Dad’s family (pictured above) and his Six Flags family came together on June 16, 2012 for a bench dedication service, on the very day that Six Flags Over Georgia celebrated its 45th anniversary. The park came to life and the front gates opened as we wrapped up a brunch (catered, with love, by Wilma Ashcraft) and rode the carousel with Dad. Yes, “with Dad.” I wasn’t the only one who felt his presence at The Riverview Carousel.

Watch the dedication ceremony in this 19 1/2-minute video.

View more pictures from the dedication ceremony.

Hear what Jeff Foxworthy had to say in this 9-minute video.


Honoring Dads who are being stolen by dementias

June 19, 2010

Since I really could not have said it better myself, I’m turning my blog over to Loren B. Shook in honor of Father’s Day. He is president and chief executive officer of Silverado Senior Living. My Dad residents in one of Silverado’s 34 facilities. Here’s Mr. Shook:

All of us fortunate enough to grow up with loving fathers are who we are today thanks to the lessons they taught us. Whether it was how to fish, ride a bike, or throw a baseball, or the values of hard work, integrity, kindness and strength, what Dad showed us decades ago remains at our core.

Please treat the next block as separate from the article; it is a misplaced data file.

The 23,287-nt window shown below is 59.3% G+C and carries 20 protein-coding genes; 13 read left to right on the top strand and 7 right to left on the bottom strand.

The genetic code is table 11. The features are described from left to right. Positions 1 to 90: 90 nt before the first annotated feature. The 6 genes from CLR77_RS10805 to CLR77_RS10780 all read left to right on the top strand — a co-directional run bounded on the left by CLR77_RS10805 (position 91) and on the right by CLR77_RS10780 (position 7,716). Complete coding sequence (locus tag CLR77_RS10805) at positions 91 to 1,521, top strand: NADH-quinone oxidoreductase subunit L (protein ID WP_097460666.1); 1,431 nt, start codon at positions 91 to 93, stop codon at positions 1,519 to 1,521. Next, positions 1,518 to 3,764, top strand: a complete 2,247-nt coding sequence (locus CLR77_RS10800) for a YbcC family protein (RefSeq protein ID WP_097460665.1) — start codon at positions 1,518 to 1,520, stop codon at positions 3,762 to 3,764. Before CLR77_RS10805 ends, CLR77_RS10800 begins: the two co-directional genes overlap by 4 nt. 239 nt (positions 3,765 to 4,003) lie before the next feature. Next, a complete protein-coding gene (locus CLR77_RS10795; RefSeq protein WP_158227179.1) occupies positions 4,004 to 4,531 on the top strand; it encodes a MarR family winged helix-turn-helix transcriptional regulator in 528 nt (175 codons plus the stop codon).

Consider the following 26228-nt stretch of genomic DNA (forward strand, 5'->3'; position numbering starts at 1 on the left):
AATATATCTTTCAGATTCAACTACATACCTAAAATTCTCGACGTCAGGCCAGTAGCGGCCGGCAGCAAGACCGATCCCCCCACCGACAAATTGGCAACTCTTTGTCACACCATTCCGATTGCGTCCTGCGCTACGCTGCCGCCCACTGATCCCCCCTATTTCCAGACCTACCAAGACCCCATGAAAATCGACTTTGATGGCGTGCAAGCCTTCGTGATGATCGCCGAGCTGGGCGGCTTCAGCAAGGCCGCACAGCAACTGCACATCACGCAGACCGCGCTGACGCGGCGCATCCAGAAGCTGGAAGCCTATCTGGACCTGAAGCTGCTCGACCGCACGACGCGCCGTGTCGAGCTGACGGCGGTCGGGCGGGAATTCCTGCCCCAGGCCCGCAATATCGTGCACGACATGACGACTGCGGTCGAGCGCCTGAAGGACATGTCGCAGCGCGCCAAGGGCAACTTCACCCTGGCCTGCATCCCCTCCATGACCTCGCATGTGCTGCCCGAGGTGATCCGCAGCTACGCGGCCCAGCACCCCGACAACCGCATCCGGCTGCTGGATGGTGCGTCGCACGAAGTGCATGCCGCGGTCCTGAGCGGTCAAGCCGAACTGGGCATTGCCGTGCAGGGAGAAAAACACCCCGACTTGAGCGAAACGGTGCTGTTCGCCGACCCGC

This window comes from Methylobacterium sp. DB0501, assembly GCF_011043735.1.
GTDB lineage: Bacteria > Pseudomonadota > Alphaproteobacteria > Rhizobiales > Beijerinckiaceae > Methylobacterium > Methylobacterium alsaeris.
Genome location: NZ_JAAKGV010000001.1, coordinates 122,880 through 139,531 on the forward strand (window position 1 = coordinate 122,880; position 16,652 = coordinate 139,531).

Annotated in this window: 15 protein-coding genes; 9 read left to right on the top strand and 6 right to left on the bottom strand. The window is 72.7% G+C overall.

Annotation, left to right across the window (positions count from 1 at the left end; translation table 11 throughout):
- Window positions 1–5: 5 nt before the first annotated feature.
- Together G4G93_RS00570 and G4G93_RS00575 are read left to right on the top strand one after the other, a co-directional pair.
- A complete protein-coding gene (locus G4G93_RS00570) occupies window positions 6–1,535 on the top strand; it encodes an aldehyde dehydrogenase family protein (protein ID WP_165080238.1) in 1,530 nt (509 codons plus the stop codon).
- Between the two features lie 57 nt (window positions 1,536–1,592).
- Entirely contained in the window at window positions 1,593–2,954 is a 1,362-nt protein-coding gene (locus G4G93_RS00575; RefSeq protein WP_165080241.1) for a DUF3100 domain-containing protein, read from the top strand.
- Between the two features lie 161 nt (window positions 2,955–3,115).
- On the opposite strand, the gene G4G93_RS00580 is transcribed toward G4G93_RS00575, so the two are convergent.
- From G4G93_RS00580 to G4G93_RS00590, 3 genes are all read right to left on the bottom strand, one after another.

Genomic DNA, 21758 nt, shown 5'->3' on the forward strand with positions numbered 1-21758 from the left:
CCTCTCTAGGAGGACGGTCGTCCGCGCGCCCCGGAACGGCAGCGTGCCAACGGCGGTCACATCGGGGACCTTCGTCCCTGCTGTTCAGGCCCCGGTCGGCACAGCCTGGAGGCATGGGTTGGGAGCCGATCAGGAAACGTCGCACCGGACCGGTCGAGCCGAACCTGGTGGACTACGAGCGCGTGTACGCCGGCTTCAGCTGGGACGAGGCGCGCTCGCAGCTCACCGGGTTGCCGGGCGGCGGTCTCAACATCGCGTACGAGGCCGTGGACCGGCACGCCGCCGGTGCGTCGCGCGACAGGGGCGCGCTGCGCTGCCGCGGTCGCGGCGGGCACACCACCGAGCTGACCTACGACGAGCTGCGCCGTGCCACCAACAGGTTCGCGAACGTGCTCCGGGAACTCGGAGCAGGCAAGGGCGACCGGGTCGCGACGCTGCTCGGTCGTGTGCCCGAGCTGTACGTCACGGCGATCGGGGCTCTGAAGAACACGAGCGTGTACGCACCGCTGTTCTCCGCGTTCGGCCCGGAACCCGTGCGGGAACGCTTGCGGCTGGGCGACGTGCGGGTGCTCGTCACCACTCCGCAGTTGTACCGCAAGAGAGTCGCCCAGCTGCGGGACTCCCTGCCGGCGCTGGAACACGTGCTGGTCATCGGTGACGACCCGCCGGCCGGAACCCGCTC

As one who works with the memory-impaired, I believe the growing number of now-elderly fathers whose memories are disordered are teaching us a new kind of lesson. Understanding this lesson can resolve the anguish many of us so-called “adult children” of those with Alzheimer’s disease are feeling as Dad’s recognition of us and his ability to communicate slip away.

It’s the lesson of selfless love.

Time and again, I hear the same question from sons and daughters: “Why should I visit Dad if he doesn’t know who I am and if he won’t remember I was there?” Written out, it sounds shocking, but when spoken, it’s always tinged with profound sorrow and hurt. It’s understandable. When a father is so much a part of your own being, who are you if he no longer knows you?

My answer is always this: Your father needs you now more than ever, and what he needs from you is simpler than ever, too. Because the greatest pleasure you can give your father now is the gift of your time and your presence. You see, the worst pain suffered by the memory-impaired comes from their sense of loneliness and worthlessness. Just as you may feel that your father’s condition has come between the two of you, he feels increasingly isolated from the world and from the things that have always mattered. It’s no wonder that depression goes hand-in-hand with memory impairment, and sadly, it further aggravates health, both emotionally and physically.